If you recognize some of these kinds of parts within yourself and would like help integrating them, call and schedule a session with Alice today. 801-944-4555.More
Boy, has dating changed in the last 25 years! As a happily married person, I never paid attention to the struggles of my single contemporaries. However, as a widow of 3 years, I recently ventured back into the realm of dating and into online dating. Wow! That’s some culture shock for the uninformed. Now, I’m sure that there are people reading this that are wondering what my starting to date has to do with therapy? Well, since I am in the business of relationships, personal interactions, and self-concept, this is a very relevant topic as dating in this highly technological, swiping app, game of numbers age morphs these concepts into something much less personal…at least at first. How does someone that is unfamiliar with the “new” rules of dating venture in? I think it’s important to have a plan, not a set-in stone rigid plan, but a basic idea of what you want to gain from the experience.
What should this plan look like? What is your expectation? Are you wanting to meet friends? Date a lot of people casually? Get into a relationship? There are apps, groups, and websites devoted to all these scenarios plus any other variation that you can imagine. I’d suggest evaluating what your needs and wants are. Have you ever dated using the technological environment of today? Setting realistic expectations is important. Although you have access to many more single people than what you would likely have otherwise, there is still the need to weed out people that you feel would not be compatible with you or your lifestyle. For example, dating an atheist if you are very religious and seeking someone with the same quality. It would be unrealistic to expect someone to change their spirituality to such a degree…it’s an unrealistic expectation. Yet, it happens repeatedly in various forms, people often think that they will “change” a person.
What about the amount of time that you are going to dedicate to your dating endeavor? If you download the apps, you can be instantly and constantly connected to any potential “matches.” However, is this healthy? For me it wasn’t, I felt tethered and “on-call” all the time. A possible solution is to look at the website or app only from a computer or dedicate a set amount of time per day to dedicate to the search. Boundary setting early on can help alleviate the anxiety and stress that can accompany the online dating platforms and help you not feel so tied to an app.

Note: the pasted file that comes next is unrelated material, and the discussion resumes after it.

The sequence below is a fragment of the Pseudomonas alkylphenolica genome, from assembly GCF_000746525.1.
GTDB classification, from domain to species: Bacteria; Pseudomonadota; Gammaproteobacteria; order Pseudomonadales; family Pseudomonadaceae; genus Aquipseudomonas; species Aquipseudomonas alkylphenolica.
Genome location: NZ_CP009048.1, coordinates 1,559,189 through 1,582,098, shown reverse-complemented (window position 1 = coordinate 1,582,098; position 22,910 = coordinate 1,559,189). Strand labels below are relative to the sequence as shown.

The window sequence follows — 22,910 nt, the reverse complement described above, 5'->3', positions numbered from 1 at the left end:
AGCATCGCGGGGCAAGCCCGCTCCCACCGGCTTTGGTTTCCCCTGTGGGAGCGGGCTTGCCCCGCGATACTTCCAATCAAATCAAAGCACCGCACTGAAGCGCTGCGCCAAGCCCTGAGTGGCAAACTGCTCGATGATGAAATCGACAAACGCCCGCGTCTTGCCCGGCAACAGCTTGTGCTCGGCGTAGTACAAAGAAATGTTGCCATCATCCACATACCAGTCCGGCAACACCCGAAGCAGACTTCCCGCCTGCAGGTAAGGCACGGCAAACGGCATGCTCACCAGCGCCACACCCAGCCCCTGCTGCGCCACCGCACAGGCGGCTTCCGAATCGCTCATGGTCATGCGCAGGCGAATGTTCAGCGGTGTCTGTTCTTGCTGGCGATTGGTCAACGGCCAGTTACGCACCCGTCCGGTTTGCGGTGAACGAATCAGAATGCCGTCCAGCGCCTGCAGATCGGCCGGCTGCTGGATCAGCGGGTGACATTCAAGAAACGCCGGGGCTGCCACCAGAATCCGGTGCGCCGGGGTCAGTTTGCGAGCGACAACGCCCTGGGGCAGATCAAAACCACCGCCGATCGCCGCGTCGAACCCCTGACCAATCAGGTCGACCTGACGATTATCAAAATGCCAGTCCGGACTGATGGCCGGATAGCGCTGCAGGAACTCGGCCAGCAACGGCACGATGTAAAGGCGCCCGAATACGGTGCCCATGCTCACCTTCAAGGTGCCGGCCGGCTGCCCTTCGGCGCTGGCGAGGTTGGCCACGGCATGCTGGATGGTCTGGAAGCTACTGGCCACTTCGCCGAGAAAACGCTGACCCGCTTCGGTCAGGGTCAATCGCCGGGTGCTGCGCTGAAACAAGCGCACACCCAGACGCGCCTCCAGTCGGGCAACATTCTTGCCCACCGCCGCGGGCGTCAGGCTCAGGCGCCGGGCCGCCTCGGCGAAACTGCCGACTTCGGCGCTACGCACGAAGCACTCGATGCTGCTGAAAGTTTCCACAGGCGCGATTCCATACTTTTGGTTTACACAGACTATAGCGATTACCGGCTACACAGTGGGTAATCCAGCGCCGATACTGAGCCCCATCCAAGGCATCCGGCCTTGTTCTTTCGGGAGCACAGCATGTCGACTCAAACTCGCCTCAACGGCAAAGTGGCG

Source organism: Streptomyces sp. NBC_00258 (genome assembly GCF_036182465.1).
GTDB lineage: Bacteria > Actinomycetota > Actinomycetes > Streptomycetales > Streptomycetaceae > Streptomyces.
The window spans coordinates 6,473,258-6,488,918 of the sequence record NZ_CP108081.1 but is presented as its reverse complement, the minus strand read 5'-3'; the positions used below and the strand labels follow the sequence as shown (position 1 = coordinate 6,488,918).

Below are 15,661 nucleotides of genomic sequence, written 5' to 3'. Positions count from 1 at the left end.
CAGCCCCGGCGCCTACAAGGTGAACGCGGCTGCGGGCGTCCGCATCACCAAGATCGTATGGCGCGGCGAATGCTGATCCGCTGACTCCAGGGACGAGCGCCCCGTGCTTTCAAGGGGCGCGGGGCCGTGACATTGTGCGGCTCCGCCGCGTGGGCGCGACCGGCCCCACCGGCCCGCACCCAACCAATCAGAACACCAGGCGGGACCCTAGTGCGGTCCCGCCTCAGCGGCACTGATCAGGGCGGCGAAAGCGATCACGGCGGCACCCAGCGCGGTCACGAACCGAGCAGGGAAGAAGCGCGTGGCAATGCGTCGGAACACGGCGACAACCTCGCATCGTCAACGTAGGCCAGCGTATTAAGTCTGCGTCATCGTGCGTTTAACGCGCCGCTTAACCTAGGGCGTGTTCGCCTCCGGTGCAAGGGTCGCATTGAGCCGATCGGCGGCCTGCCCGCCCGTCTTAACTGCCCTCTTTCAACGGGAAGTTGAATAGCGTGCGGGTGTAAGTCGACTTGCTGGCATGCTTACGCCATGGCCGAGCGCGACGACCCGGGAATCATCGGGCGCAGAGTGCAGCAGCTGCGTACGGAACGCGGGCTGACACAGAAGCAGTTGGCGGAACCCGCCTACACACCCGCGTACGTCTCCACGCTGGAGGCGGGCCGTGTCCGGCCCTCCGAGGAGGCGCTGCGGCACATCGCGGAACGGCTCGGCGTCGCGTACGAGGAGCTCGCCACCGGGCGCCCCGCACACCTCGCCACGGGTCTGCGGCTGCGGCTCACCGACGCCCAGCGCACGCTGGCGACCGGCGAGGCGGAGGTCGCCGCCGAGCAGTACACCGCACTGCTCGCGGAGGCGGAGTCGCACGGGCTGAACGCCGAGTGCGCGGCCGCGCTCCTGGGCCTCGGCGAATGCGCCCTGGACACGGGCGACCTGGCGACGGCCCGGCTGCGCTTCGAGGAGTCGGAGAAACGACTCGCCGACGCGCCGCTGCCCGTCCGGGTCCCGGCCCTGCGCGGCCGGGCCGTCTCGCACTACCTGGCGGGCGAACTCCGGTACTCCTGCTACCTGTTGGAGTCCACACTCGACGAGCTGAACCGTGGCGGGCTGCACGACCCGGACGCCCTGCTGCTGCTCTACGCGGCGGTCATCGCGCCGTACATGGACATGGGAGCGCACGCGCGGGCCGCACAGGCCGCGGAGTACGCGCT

What about when you do match with someone? Have you formulated a plan and appropriate boundaries within yourself to deal with inappropriate questions, comments, and expectations from strangers? What are you comfortable sharing with a virtual stranger? What information do you need to protect? What about meeting for the first time, do you have a plan in place to make sure that it’s a safe encounter? These are all things to be considered before any of those scenarios happen. Personally, I think that best advice I received concerning first meet-ups was to keep them short, make sure they are in very public places, and go in with no expectation other than talking to someone new for a few minutes.
You’ve made it to the first meet, and you are feeling self-conscious…yep, it’s almost like junior high all over again. How can you deal with the potential feelings of failure and rejection? Acknowledge them. I’d be amazed if anyone that has done an online dating meet or has been on a blind date hasn’t experienced these exact feelings; it’s natural to be nervous. Likely, the person you are meeting with is having these same emotions to some degree, why not just put it out there? This is a genuine and open expression of what is happening for you in the moment; be yourself, that is the person you want them to like.